to implement something, and had a tool that could help you achieve your
goals more efficiently, wouldn't you choose that tool?

Another part to IF is experience. The more you write IF and especially
at the lower level, the better you understand the inner-workings. I
might say this allows you to better write IF, but I'm not so sure that
this is true. A good knowledge of how logic works, some good
puzzle-development skills, and a decent understanding of how IF can be
patterned might just be enough. Of course you still need a tool to
implement your idea, so you're back to square one.

An example of something that has nothing to do with which platform you
select.

Any reasonable IF game has a lot of smoke and mirrors. You start with a
set of locations and one, two, or a handful of obvious things to
investigate. In order to control the progress of the entire thing, some
puzzles will be resolved while new puzzles appear. There's a sort of
controlled expansion of interactivity and then collapse. It's very
common to see a game open up to several simultaneous puzzles and then
collapse to a single puzzle. A good game might do this several times
before the end game.

It's understanding things like this that I think are far more important
than which platform you choose. Understand IF first. Then think about
how to implement it. Of course I say that having implemented many of my
ideas in code and so I can't prove that it's possible to learn IF
without coding. I just _think_ it's possible.

David C.

Jim Aikin

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Dec 24, 2006, 1:10:38 PM12/24/06
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> Is powerful NPC construction the primary IF building element which
> separates programming based IF making software with IF software that
> requires very little or no programming?

No. It's all of the features together. Almost any game that's complex enough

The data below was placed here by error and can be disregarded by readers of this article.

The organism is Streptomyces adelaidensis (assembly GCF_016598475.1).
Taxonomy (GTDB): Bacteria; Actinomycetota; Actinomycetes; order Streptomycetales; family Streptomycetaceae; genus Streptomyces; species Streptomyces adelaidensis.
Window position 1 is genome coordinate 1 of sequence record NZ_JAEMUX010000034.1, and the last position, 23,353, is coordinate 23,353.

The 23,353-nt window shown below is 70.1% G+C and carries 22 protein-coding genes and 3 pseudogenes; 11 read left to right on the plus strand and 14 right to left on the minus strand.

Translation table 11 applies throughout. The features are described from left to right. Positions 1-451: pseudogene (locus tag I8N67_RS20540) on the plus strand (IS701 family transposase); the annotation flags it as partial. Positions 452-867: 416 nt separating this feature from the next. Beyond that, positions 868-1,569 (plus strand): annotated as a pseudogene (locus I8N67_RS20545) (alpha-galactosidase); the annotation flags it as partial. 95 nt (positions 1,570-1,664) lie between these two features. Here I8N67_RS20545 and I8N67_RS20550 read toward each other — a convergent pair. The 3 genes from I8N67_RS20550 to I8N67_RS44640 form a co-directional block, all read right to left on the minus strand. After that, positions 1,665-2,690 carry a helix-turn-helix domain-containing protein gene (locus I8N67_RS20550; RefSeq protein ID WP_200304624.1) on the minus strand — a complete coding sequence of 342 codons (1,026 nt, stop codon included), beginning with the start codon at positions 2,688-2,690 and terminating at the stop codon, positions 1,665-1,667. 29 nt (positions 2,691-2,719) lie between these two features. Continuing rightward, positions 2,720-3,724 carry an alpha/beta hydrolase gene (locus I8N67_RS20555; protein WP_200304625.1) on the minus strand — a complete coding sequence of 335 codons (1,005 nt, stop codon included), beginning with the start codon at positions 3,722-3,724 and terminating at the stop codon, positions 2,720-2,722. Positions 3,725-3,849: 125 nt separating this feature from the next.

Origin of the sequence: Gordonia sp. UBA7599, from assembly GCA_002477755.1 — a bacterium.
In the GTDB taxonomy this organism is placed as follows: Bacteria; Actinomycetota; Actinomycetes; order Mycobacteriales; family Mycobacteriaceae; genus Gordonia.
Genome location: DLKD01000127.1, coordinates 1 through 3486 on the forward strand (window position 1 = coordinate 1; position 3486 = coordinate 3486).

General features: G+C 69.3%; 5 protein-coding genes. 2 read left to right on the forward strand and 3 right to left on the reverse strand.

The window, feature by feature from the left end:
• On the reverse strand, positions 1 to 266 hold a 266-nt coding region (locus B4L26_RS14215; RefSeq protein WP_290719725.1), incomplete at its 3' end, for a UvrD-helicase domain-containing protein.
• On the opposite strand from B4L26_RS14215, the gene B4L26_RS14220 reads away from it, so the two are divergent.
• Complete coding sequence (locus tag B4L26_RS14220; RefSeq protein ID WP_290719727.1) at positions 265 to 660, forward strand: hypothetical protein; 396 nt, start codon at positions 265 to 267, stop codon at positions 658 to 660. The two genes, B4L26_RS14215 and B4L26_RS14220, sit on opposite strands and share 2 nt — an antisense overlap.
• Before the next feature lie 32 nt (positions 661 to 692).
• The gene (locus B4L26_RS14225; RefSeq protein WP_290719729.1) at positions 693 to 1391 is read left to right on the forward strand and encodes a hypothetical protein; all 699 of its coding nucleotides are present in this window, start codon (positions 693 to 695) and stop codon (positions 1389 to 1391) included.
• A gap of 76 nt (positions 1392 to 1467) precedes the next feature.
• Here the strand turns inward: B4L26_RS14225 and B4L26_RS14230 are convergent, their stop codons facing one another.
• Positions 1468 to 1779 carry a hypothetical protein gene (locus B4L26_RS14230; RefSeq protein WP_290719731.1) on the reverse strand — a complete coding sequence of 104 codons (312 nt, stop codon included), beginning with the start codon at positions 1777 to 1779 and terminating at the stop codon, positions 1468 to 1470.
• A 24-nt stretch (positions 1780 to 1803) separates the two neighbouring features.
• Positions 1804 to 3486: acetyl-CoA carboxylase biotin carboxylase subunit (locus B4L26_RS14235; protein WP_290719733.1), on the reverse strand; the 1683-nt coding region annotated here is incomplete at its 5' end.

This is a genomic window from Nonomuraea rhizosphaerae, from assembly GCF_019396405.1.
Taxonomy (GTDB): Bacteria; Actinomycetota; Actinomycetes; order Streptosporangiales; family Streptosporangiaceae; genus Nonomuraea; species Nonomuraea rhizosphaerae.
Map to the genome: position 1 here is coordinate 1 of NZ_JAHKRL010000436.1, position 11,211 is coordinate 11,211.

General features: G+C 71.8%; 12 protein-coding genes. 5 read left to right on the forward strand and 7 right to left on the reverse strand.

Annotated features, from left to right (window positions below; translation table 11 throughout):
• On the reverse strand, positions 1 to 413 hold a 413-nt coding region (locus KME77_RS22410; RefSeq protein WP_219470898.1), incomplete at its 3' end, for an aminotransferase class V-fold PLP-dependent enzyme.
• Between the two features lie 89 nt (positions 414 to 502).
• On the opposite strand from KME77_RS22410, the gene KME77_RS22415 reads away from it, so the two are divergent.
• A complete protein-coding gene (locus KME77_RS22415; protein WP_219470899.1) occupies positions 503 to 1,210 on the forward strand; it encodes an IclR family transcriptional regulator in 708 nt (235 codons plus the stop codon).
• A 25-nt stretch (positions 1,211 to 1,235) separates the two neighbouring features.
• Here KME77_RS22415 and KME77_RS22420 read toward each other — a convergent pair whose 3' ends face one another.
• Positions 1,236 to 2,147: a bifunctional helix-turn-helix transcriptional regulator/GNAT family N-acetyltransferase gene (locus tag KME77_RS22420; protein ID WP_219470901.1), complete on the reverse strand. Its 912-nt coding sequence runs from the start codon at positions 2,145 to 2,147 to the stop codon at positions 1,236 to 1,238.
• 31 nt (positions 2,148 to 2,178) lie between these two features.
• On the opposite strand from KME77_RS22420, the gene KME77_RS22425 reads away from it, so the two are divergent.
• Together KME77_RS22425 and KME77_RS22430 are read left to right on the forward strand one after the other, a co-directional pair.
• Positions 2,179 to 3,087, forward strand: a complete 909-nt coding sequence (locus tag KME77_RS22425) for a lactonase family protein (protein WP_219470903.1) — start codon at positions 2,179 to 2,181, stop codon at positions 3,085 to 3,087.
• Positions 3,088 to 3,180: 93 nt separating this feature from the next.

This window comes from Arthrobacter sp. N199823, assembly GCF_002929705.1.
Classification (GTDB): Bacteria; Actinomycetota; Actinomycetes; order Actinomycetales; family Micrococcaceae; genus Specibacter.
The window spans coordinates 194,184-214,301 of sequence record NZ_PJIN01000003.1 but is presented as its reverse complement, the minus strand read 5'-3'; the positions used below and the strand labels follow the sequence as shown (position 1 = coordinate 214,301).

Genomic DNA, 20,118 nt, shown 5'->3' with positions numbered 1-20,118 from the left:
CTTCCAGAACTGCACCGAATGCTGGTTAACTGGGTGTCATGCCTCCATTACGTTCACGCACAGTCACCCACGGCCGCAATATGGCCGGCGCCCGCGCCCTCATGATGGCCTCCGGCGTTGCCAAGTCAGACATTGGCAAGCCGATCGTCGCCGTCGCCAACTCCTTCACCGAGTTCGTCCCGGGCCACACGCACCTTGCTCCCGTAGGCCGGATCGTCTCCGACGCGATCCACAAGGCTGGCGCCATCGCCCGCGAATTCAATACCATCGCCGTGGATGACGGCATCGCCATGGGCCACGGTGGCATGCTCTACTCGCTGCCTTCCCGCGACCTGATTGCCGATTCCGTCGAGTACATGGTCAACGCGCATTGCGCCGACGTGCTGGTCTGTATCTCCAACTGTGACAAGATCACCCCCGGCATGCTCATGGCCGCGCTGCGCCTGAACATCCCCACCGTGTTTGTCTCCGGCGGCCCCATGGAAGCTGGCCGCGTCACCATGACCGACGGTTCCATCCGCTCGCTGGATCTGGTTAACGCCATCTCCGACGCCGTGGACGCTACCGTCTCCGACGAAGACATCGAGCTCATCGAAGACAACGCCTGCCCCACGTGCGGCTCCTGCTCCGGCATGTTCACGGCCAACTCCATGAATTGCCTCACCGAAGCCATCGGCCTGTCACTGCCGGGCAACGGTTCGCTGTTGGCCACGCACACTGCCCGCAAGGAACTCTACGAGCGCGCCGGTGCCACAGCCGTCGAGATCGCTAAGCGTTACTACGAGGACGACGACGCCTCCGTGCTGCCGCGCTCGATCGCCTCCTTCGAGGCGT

to be interesting will require customized behavior in some and perhaps many
areas. Authors need to define new verbs, create objects that do visionary
things, test the values of arbitrary variables in order to adjust room
descriptions, et cetera.

Ultimately, creating a work of IF involves modeling a world. The development
tools you use provide a default world model, and if you're satisfied with
that default (whatever it is), then you're off to the races. But almost any
good game will require that the world model be extended or altered here and
there. That's why, in my opinion, a point-and-click IF authoring system is
doomed from the start. It makes the wrong assumption about what's needed,
namely that the world model it provides will suffice to meet the author's
needs.

To give just one practical example of world modeling, Inform 6 models a very
primitive form of containment. Containers behave rather like wicker baskets.
If you happen to need a container with a narrow aperture, or a glass
container whose contents can be viewed even when it's closed, you'll have to
extend the model yourself.

If you want to study world modeling, I don't think you could do better than
to learn TADS 3 from top to bottom. (Set aside about a year for this.) Its
world model is, in many ways, very sophisticated. And yet, within a week of
starting work on a project, I've had to write code for a new type of
containment that the T3 library doesn't support.

My experience may not be typical, though. I'm a known perfectionist and
wacko (a bad combination).

--JA


Khelwood

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Dec 24, 2006, 1:17:57 PM12/24/06
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Jim Aikin wrote various things including:

> And yet, within a week of
> starting work on a project, I've had to write code for a new type of
> containment that the T3 library doesn't support.

What new type of containment is that then?

Jim Aikin

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Dec 24, 2006, 1:35:36 PM12/24/06
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> What new type of containment is that then?

Background: I'm exploring the possibility of porting Last Resort to T3. I
need to significantly expand and improve the game, and I want to learn T3,
so here we are. If you've played it, you'll know what I'm talking about, but
if you haven't, this discussion might be a bit of a spoiler. I'll keep it
general and vague.

The concept is that there are things you might not be able to touch
directly, but that you might be able to pick up and manipulate using an
intermediate object. One example would be a rare and precious postage stamp,
which can only be handled with tweezers. If you try to take or touch the
stamp, the stamp objects: "The oil on your fingertips would smudge the
printing!"

The first step is to create a new action, TakeWith, and to create some
tweezers as a container. But that's not enough. Now you can pick up the
stamp with the tweezers, but there's no way to let go of the stamp, because
by default 'drop stamp' tries to route the stamp from the tweezers through